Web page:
Today, May 4, 2021, is the official release day for Remembering Anarcha! The film my team and I started working on back in 2018 is now publicly available to purchase on many video-on-demand platforms across the U.S. and Canada.
You can find it on Apple TV and iTunes (special thanks to everyone who pre-ordered!), Vimeo on Demand, Vudu, Google Play, Microsoft, some cable and satellite VOD channels, and more!
There are also DVDs and Blu-rays available through online retailers.
On this day, I’d like to share a portion of a recent Facebook post:
I want to take a moment to give a shout out to a few people. First and foremost: Michelle Browder. Her art, passion, and activism inspired me to make this film, and she continues to educate and raise awareness about Anarcha, Lucy, and Betsey through her “Mothers of Gynecology” project. (Be sure to check out https://www.anarchalucybetsey.org/)
I also want to give a shout out to my fellow producers: C. DeWayne Cunningham and Royce Williams. They came on board knowing that this was a passion project with no budget, and they have been supportive every step of the way.
And through this project, I made friends with author J.C. Hallman. His research is fascinating, and I’m looking forward to reading his forthcoming book “The Anarcha Quest.”
Thanks to everyone who has supported this project and pre-ordered the film. I hope you both enjoy it and learn something new. I appreciate the support. Much love.
First things first – you should see “Sweat” at the Cloverdale Playhouse (it opens tonight!), and you should get your tickets soon. Tonight’s show is sold out. According to this Montgomery Advertiser article, “Early performances have sold out for this thought provoking American worker tale that runs Thursday through May 9, but you can still get in to see it”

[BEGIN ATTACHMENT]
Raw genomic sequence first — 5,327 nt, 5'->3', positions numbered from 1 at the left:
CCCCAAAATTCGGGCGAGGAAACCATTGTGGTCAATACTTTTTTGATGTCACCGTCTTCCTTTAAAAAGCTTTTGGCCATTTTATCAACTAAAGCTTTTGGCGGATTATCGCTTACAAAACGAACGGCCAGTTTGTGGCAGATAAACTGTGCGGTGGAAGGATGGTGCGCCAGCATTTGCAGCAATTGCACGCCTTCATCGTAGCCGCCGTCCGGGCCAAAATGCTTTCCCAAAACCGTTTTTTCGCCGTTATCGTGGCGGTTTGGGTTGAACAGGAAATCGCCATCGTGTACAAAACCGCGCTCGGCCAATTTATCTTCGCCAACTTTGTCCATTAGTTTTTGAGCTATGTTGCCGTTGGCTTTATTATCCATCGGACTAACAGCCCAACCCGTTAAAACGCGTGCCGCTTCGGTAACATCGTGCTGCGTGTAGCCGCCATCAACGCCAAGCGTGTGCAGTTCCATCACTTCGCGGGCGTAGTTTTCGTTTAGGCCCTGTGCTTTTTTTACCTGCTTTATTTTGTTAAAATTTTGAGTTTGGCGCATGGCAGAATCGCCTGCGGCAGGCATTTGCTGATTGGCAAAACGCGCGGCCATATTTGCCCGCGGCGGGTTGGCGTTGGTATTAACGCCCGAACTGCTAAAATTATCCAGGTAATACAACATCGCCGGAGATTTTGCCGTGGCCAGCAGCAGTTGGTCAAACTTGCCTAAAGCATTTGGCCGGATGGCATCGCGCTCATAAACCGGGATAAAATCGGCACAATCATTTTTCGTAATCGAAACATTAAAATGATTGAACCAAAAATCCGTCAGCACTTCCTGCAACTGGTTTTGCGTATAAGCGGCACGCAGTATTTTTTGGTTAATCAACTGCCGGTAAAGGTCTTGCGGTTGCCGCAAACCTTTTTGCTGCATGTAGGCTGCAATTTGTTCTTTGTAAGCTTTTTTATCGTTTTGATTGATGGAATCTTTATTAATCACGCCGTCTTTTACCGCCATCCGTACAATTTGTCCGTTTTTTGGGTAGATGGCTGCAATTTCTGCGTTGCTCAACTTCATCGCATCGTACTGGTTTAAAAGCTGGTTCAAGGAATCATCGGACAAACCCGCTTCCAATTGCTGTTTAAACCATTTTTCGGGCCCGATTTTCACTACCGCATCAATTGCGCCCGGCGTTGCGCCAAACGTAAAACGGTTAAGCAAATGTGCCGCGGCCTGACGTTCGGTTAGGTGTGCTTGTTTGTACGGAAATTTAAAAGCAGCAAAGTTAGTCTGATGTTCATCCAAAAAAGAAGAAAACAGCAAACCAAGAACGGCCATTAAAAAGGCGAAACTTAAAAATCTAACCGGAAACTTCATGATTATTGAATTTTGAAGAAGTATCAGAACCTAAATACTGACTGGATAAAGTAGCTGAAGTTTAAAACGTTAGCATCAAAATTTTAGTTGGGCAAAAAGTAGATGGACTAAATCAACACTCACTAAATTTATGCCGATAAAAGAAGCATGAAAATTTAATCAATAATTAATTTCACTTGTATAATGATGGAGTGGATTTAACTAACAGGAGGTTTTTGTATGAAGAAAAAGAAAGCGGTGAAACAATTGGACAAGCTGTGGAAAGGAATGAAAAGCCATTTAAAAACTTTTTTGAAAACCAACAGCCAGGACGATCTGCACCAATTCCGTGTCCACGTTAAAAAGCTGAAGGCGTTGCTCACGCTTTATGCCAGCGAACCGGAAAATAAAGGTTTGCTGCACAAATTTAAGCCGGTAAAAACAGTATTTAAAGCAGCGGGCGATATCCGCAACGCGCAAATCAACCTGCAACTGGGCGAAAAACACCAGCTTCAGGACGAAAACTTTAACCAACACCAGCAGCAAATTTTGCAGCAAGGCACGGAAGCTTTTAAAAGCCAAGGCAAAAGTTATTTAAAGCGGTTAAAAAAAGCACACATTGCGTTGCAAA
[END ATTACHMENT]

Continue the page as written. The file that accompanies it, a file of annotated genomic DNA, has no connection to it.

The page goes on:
“Set in Reading, Pennsylvania between 2000 and 2008, “Sweat” is a thought provoking look at the lives we build around ourselves. In this case, it deals with a group of unionized steel mill workers whose company is suddenly making changes. Between layoffs and picket lines, ordinary lives are suddenly caught in a war between community and capitalism.”
There’s strong language, by the way, so… you know… get a babysitter or something.
It’s been shared a lot on social media, so many thanks to everyone who’s shared it, pre-ordered the film, bought tickets to the play, and continue to support the art I’m involved with. It means a lot, and I am very appreciative of it.
The film will be available on-demand from multiple outlets across the U.S. and Canada, but pre-ordering on iTunes helps garner attention and get the film in front of more people. So if you use iTunes or Apple TV, this will help raise awareness of the film and the important subject matter the film addresses.
And while you’re clicking on links, be sure to check out Michelle Browder’s ‘Mothers of Gynecology’ project (click here.) Michelle appears in the film, and her art is what first caught my attention for this story. She’s gone across the country doing big things to raise awareness on this issue (and the shirt I’m wearing in the above video is from her project.)
As always, thanks for reading and thanks for your continued love and support. Much love to you.